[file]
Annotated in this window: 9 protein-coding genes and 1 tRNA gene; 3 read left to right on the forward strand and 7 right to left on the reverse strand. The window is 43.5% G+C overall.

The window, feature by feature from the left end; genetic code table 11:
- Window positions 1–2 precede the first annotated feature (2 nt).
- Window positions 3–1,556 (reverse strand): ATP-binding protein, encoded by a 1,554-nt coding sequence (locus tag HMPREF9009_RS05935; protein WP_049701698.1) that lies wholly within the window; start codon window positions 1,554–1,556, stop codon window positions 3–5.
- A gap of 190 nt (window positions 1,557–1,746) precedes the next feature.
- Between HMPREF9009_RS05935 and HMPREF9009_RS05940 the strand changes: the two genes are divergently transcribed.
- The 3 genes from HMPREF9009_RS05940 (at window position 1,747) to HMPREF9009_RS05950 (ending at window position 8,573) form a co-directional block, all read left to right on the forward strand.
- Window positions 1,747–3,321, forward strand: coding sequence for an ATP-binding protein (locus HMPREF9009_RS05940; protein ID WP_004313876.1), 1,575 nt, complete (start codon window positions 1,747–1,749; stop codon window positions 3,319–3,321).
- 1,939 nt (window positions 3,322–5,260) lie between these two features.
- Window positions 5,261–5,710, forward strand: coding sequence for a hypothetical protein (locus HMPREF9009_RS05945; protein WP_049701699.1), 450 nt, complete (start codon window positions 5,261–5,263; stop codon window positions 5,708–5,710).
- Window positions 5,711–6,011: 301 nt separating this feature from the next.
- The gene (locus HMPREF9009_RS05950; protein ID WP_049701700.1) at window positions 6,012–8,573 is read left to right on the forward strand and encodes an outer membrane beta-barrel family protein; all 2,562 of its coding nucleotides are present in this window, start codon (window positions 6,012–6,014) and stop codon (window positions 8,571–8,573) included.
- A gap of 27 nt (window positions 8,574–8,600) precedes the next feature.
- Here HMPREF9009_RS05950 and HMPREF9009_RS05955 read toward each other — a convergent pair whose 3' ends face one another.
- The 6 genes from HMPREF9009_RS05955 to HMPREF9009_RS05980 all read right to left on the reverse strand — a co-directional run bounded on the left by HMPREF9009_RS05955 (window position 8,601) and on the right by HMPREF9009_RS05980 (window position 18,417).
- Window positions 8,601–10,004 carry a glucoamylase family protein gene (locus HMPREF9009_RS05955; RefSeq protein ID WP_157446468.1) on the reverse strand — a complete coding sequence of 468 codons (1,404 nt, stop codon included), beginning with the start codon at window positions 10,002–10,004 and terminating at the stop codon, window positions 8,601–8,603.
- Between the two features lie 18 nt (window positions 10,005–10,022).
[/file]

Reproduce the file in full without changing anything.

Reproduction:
Annotated in this window: 9 protein-coding genes and 1 tRNA gene; 3 read left to right on the forward strand and 7 right to left on the reverse strand. The window is 43.5% G+C overall.

The window, feature by feature from the left end; genetic code table 11:
- Window positions 1–2 precede the first annotated feature (2 nt).
- Window positions 3–1,556 (reverse strand): ATP-binding protein, encoded by a 1,554-nt coding sequence (locus tag HMPREF9009_RS05935; protein WP_049701698.1) that lies wholly within the window; start codon window positions 1,554–1,556, stop codon window positions 3–5.
- A gap of 190 nt (window positions 1,557–1,746) precedes the next feature.
- Between HMPREF9009_RS05935 and HMPREF9009_RS05940 the strand changes: the two genes are divergently transcribed.
- The 3 genes from HMPREF9009_RS05940 (at window position 1,747) to HMPREF9009_RS05950 (ending at window position 8,573) form a co-directional block, all read left to right on the forward strand.
- Window positions 1,747–3,321, forward strand: coding sequence for an ATP-binding protein (locus HMPREF9009_RS05940; protein ID WP_004313876.1), 1,575 nt, complete (start codon window positions 1,747–1,749; stop codon window positions 3,319–3,321).
- 1,939 nt (window positions 3,322–5,260) lie between these two features.
- Window positions 5,261–5,710, forward strand: coding sequence for a hypothetical protein (locus HMPREF9009_RS05945; protein WP_049701699.1), 450 nt, complete (start codon window positions 5,261–5,263; stop codon window positions 5,708–5,710).
- Window positions 5,711–6,011: 301 nt separating this feature from the next.
- The gene (locus HMPREF9009_RS05950; protein ID WP_049701700.1) at window positions 6,012–8,573 is read left to right on the forward strand and encodes an outer membrane beta-barrel family protein; all 2,562 of its coding nucleotides are present in this window, start codon (window positions 6,012–6,014) and stop codon (window positions 8,571–8,573) included.
- A gap of 27 nt (window positions 8,574–8,600) precedes the next feature.
- Here HMPREF9009_RS05950 and HMPREF9009_RS05955 read toward each other — a convergent pair whose 3' ends face one another.
- The 6 genes from HMPREF9009_RS05955 to HMPREF9009_RS05980 all read right to left on the reverse strand — a co-directional run bounded on the left by HMPREF9009_RS05955 (window position 8,601) and on the right by HMPREF9009_RS05980 (window position 18,417).
- Window positions 8,601–10,004 carry a glucoamylase family protein gene (locus HMPREF9009_RS05955; RefSeq protein ID WP_157446468.1) on the reverse strand — a complete coding sequence of 468 codons (1,404 nt, stop codon included), beginning with the start codon at window positions 10,002–10,004 and terminating at the stop codon, window positions 8,601–8,603.
- Between the two features lie 18 nt (window positions 10,005–10,022).